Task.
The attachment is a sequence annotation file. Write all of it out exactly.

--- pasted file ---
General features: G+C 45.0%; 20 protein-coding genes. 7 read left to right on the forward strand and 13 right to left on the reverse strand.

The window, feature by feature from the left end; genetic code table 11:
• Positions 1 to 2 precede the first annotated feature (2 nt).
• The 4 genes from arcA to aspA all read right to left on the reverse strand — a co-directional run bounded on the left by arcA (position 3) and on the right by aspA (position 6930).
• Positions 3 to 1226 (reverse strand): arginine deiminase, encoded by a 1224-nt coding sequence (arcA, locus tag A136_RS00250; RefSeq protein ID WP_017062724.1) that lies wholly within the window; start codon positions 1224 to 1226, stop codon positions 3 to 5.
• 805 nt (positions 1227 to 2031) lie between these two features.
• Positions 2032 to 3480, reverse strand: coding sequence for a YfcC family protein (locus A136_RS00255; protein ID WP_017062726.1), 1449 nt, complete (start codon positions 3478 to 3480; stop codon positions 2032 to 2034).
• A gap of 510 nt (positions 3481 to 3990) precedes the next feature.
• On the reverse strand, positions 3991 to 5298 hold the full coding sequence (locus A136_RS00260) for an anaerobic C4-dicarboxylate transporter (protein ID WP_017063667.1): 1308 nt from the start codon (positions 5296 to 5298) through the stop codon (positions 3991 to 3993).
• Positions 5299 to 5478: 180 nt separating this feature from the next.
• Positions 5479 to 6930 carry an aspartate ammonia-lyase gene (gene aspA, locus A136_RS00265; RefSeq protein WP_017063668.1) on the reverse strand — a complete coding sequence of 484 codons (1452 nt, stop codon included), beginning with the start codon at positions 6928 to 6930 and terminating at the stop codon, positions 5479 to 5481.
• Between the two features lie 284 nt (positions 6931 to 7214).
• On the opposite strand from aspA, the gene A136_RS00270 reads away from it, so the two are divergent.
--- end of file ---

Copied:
General features: G+C 45.0%; 20 protein-coding genes. 7 read left to right on the forward strand and 13 right to left on the reverse strand.

The window, feature by feature from the left end; genetic code table 11:
• Positions 1 to 2 precede the first annotated feature (2 nt).
• The 4 genes from arcA to aspA all read right to left on the reverse strand — a co-directional run bounded on the left by arcA (position 3) and on the right by aspA (position 6930).
• Positions 3 to 1226 (reverse strand): arginine deiminase, encoded by a 1224-nt coding sequence (arcA, locus tag A136_RS00250; RefSeq protein ID WP_017062724.1) that lies wholly within the window; start codon positions 1224 to 1226, stop codon positions 3 to 5.
• 805 nt (positions 1227 to 2031) lie between these two features.
• Positions 2032 to 3480, reverse strand: coding sequence for a YfcC family protein (locus A136_RS00255; protein ID WP_017062726.1), 1449 nt, complete (start codon positions 3478 to 3480; stop codon positions 2032 to 2034).
• A gap of 510 nt (positions 3481 to 3990) precedes the next feature.
• On the reverse strand, positions 3991 to 5298 hold the full coding sequence (locus A136_RS00260) for an anaerobic C4-dicarboxylate transporter (protein ID WP_017063667.1): 1308 nt from the start codon (positions 5296 to 5298) through the stop codon (positions 3991 to 3993).
• Positions 5299 to 5478: 180 nt separating this feature from the next.
• Positions 5479 to 6930 carry an aspartate ammonia-lyase gene (gene aspA, locus A136_RS00265; RefSeq protein WP_017063668.1) on the reverse strand — a complete coding sequence of 484 codons (1452 nt, stop codon included), beginning with the start codon at positions 6928 to 6930 and terminating at the stop codon, positions 5479 to 5481.
• Between the two features lie 284 nt (positions 6931 to 7214).
• On the opposite strand from aspA, the gene A136_RS00270 reads away from it, so the two are divergent.